From Lydia Ernestine Becker 30 March 1864
Altham | Accrington
March 30th. 1864
You were so indulgent to me when I troubled you with a communication last summer1 that I presume on your kindness so far as to take the liberty of offering for your acceptance the accompanying little book in the hope that you may look kindly on my endeavour to make plain by familiar language and illustration the general principles of the subject to which it relates.2 It is intended chiefly for young ladies but I trust this circumstance alone would not cause you to consider it beneath your notice,3 for it is precisely those who have attained the greatest eminence in the pursuit of science who might be expected to feel pleasure in the thought that others however far removed from them, should be led to share in some degree, the happiness which the study of nature is capable of affording. Therefore I working for those who have yet their alphabet to learn, venture to hope that my attempt may find favour from you—at the other end of the scale—who have done more than any other to arouse general interest in the science you love so well and who have made plain for future explorers— the path in which henceforward they must all proceed—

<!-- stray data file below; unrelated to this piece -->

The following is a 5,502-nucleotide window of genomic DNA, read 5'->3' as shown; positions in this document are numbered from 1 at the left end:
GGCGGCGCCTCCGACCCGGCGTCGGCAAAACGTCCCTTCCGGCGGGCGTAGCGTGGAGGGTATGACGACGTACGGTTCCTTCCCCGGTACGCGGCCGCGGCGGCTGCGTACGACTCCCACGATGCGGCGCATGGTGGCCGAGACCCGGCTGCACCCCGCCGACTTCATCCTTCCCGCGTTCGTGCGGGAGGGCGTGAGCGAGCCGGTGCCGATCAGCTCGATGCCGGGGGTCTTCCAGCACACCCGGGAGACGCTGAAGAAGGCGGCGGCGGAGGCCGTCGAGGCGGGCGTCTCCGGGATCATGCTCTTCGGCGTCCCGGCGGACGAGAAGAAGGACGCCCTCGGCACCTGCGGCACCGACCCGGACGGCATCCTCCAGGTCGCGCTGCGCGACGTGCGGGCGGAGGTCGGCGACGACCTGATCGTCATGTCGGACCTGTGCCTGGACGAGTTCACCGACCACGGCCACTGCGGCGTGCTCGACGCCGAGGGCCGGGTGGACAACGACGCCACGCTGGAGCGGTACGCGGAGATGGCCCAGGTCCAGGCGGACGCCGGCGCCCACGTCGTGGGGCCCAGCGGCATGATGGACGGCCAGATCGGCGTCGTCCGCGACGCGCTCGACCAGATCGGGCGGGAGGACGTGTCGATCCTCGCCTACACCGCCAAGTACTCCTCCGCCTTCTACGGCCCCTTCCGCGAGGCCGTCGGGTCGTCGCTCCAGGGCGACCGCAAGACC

I remain dear Sir | yours respectfully | Lydia E. Becker
Sends CD a copy of her book [Botany for novices (1864?)], intended to encourage the young, especially ladies, to study nature.
Please cite as
Darwin Correspondence Project, “Letter no. 4441,” accessed on 28 September 2016, http://www.darwinproject.ac.uk/DCP-LETT-4441